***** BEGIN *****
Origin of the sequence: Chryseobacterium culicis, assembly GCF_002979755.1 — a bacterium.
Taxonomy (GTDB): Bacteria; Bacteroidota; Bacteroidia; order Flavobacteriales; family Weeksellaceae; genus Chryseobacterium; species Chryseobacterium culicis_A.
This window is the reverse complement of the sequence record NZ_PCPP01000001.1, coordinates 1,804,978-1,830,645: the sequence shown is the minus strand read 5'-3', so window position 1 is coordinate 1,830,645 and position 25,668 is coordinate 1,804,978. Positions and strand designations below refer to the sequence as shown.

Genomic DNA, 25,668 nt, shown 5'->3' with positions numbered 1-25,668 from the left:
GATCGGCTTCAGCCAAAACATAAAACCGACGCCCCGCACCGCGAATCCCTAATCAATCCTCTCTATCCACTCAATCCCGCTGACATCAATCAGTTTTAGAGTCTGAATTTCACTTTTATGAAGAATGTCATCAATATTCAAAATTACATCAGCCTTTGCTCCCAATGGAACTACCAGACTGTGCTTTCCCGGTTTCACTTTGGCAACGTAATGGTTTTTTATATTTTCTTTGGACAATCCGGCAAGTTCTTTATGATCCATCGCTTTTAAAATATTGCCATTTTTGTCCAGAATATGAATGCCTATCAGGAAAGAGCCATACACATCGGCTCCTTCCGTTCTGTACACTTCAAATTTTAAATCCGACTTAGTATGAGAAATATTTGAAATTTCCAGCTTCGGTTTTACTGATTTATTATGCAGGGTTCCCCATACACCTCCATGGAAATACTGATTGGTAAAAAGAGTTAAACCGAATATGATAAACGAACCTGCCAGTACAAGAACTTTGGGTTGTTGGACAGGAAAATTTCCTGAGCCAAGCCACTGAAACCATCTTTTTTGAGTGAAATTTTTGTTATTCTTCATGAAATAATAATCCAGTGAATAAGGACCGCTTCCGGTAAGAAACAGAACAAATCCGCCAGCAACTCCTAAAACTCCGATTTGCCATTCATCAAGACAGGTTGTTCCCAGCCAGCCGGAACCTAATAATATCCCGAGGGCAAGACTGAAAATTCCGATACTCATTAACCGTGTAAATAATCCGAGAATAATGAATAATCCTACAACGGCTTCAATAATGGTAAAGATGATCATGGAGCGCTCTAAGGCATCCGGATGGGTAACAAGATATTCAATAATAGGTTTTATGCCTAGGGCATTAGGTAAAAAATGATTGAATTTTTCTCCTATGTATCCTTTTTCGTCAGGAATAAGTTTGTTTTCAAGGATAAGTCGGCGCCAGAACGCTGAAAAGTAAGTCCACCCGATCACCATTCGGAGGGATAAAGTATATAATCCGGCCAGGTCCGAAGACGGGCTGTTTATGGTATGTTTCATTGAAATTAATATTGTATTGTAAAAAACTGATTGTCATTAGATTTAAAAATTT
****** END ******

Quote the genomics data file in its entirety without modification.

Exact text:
Origin of the sequence: Chryseobacterium culicis, assembly GCF_002979755.1 — a bacterium.
Taxonomy (GTDB): Bacteria; Bacteroidota; Bacteroidia; order Flavobacteriales; family Weeksellaceae; genus Chryseobacterium; species Chryseobacterium culicis_A.
This window is the reverse complement of the sequence record NZ_PCPP01000001.1, coordinates 1,804,978-1,830,645: the sequence shown is the minus strand read 5'-3', so window position 1 is coordinate 1,830,645 and position 25,668 is coordinate 1,804,978. Positions and strand designations below refer to the sequence as shown.

Genomic DNA, 25,668 nt, shown 5'->3' with positions numbered 1-25,668 from the left:
GATCGGCTTCAGCCAAAACATAAAACCGACGCCCCGCACCGCGAATCCCTAATCAATCCTCTCTATCCACTCAATCCCGCTGACATCAATCAGTTTTAGAGTCTGAATTTCACTTTTATGAAGAATGTCATCAATATTCAAAATTACATCAGCCTTTGCTCCCAATGGAACTACCAGACTGTGCTTTCCCGGTTTCACTTTGGCAACGTAATGGTTTTTTATATTTTCTTTGGACAATCCGGCAAGTTCTTTATGATCCATCGCTTTTAAAATATTGCCATTTTTGTCCAGAATATGAATGCCTATCAGGAAAGAGCCATACACATCGGCTCCTTCCGTTCTGTACACTTCAAATTTTAAATCCGACTTAGTATGAGAAATATTTGAAATTTCCAGCTTCGGTTTTACTGATTTATTATGCAGGGTTCCCCATACACCTCCATGGAAATACTGATTGGTAAAAAGAGTTAAACCGAATATGATAAACGAACCTGCCAGTACAAGAACTTTGGGTTGTTGGACAGGAAAATTTCCTGAGCCAAGCCACTGAAACCATCTTTTTTGAGTGAAATTTTTGTTATTCTTCATGAAATAATAATCCAGTGAATAAGGACCGCTTCCGGTAAGAAACAGAACAAATCCGCCAGCAACTCCTAAAACTCCGATTTGCCATTCATCAAGACAGGTTGTTCCCAGCCAGCCGGAACCTAATAATATCCCGAGGGCAAGACTGAAAATTCCGATACTCATTAACCGTGTAAATAATCCGAGAATAATGAATAATCCTACAACGGCTTCAATAATGGTAAAGATGATCATGGAGCGCTCTAAGGCATCCGGATGGGTAACAAGATATTCAATAATAGGTTTTATGCCTAGGGCATTAGGTAAAAAATGATTGAATTTTTCTCCTATGTATCCTTTTTCGTCAGGAATAAGTTTGTTTTCAAGGATAAGTCGGCGCCAGAACGCTGAAAAGTAAGTCCACCCGATCACCATTCGGAGGGATAAAGTATATAATCCGGCCAGGTCCGAAGACGGGCTGTTTATGGTATGTTTCATTGAAATTAATATTGTATTGTAAAAAACTGATTGTCATTAGATTTAAAAATTT